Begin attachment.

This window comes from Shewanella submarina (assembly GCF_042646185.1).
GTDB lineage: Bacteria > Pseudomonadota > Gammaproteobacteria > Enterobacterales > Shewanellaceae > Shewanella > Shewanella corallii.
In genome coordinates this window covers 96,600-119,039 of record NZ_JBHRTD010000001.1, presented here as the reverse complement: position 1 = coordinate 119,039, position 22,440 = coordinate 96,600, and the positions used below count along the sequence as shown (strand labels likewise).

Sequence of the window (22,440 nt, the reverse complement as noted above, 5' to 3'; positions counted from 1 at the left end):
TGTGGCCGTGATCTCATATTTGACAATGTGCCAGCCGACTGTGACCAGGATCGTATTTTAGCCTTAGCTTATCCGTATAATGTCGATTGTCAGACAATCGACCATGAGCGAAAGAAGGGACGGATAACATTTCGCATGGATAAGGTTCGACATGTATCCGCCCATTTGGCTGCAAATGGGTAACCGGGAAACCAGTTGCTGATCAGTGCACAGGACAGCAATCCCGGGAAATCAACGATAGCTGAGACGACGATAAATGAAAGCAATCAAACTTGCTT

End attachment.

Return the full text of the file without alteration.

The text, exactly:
This window comes from Shewanella submarina (assembly GCF_042646185.1).
GTDB lineage: Bacteria > Pseudomonadota > Gammaproteobacteria > Enterobacterales > Shewanellaceae > Shewanella > Shewanella corallii.
In genome coordinates this window covers 96,600-119,039 of record NZ_JBHRTD010000001.1, presented here as the reverse complement: position 1 = coordinate 119,039, position 22,440 = coordinate 96,600, and the positions used below count along the sequence as shown (strand labels likewise).

Sequence of the window (22,440 nt, the reverse complement as noted above, 5' to 3'; positions counted from 1 at the left end):
TGTGGCCGTGATCTCATATTTGACAATGTGCCAGCCGACTGTGACCAGGATCGTATTTTAGCCTTAGCTTATCCGTATAATGTCGATTGTCAGACAATCGACCATGAGCGAAAGAAGGGACGGATAACATTTCGCATGGATAAGGTTCGACATGTATCCGCCCATTTGGCTGCAAATGGGTAACCGGGAAACCAGTTGCTGATCAGTGCACAGGACAGCAATCCCGGGAAATCAACGATAGCTGAGACGACGATAAATGAAAGCAATCAAACTTGCTT